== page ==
As the new generation of record collectors are starting to emerge, it seems storage and displaying your record collection is becoming more and more popular. From dorm rooms to displaying in your own home, records have become something worth showing off and bragging about to your friends.
So, why the sudden interest?!
No one really knows but some will make speculations and to others it just doesn’t seem to matter. Records seem to be here to stay now, for the time being. A quick glance over the internet and it will not take long before you start seeing claims that vinyl record sales have exceeded digital media music.
Every collector has their own way of storage and display preference and reasons.
When records first came on the music scene, milk crates were the storage choice. You will still find them laying around time to time, maybe at thrift stores or at yard sales. I personally don’t like them because to me they just look tacky and not really something that I would want to show off to my friends. Not every milk crate will fit your records either because over time the milk companies changed their style to a smaller size. If you’re into going to record shows you will see them often. Sellers love them because they are sturdy, easy to move around because of the handle holes and are easy for buyers to flip through.
IKEA shelves seem to be the most popular way for people to store their records now days. They seem to have a class to them and look great with your turntable and receiver on top of it. IKEA shelves come in all kinds of sizes. Something tells me that they were never meant to be used for records, however, they are becoming apart of many house furniture setups for displaying record collections.
You can also buy smaller wooden crates at many local record stores, and even hardware stores now. They tend to hold 50-75 records, allowing room to flip through your collection. One thing to watch out for when buying a wooden crate is how it’s made. I wouldn’t ever buy one that is put together with staples, unless you never plan on moving your records. Your records are very heavy and those types of crates tend to break apart under the weight when carrying them. Look for ones that are put together with screws.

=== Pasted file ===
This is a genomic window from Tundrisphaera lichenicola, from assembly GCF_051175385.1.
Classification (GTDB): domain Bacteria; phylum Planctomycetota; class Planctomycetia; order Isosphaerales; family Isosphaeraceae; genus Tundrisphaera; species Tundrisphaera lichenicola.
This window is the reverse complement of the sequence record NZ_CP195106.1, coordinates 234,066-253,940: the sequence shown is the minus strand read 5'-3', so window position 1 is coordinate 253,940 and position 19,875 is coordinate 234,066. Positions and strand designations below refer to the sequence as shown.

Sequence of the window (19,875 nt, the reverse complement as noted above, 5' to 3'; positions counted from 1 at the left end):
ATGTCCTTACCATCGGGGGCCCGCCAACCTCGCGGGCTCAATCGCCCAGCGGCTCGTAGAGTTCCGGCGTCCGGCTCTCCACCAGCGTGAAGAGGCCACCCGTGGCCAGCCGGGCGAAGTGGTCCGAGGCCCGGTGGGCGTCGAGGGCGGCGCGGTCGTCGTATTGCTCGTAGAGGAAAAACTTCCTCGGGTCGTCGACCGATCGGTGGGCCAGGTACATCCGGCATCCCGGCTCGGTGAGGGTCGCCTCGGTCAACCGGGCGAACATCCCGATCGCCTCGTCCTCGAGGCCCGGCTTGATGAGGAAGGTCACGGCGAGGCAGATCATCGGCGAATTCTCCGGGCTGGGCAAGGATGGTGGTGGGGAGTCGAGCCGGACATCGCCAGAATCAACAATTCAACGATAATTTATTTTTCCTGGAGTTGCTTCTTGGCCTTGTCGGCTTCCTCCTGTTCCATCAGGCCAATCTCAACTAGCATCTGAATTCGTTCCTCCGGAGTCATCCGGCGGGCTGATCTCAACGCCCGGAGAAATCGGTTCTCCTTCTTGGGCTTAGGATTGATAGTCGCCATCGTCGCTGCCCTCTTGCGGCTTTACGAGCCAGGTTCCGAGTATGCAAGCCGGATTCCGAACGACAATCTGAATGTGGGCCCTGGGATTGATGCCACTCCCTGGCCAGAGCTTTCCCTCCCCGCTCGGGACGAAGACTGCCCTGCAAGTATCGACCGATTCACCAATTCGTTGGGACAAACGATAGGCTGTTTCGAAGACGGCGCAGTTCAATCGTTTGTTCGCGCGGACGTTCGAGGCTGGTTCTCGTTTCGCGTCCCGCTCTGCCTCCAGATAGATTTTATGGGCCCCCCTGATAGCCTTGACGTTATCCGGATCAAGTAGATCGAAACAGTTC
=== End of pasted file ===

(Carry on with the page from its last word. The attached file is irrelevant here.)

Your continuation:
Another type of crate you can find at Wal-Mart is plastic bins. They kind of look like a knock off of a milk crate and are sure to measure before buying. A record jacket is typically 12 3/8 X 12 3/8 inches. You want to have more space then your record size so you can flip easily, especially if you plan to use Record Jackets to protect your collection. They come in many different colors. I noticed culpable crates too at another store like mine showing in the below photo. The Price range is usually between $10-15. A lot like the wooden crates I wouldn’t move them around too much. They have plastic hinges. They are known to break under the weight of the records.
Other people like to see their collection more when they flip through. If your handy with wood you could make something like this photo that I made a few years ago. The only problem I found with this kind of display, is it takes up a lot of room and you run out of space for a fast collector.
Now let’s talk about displaying your records. Many people like to display their favorite records and some have really cool jackets. This is one of the many reasons why some collectors buy curtain records. Some people will use small easels; others will use more cost effective methods like using a plate holder. You can find them at most dollar stores.
Now if you wanted to display them on your wall you could use house siding starter strips from a hardware store. I have never tried this method myself but have seen it used in record stores before.
In conclusion, I hope that this blog gives you some better ideas on how to store and display your record collection. Just remember; never store your records on top of each other. The reason not to do this is because it can cause warps and if a record has any dirt on it, it could push the dirt or pebble into the record, which could cause a divot in your vinyl. This is non reversible damage.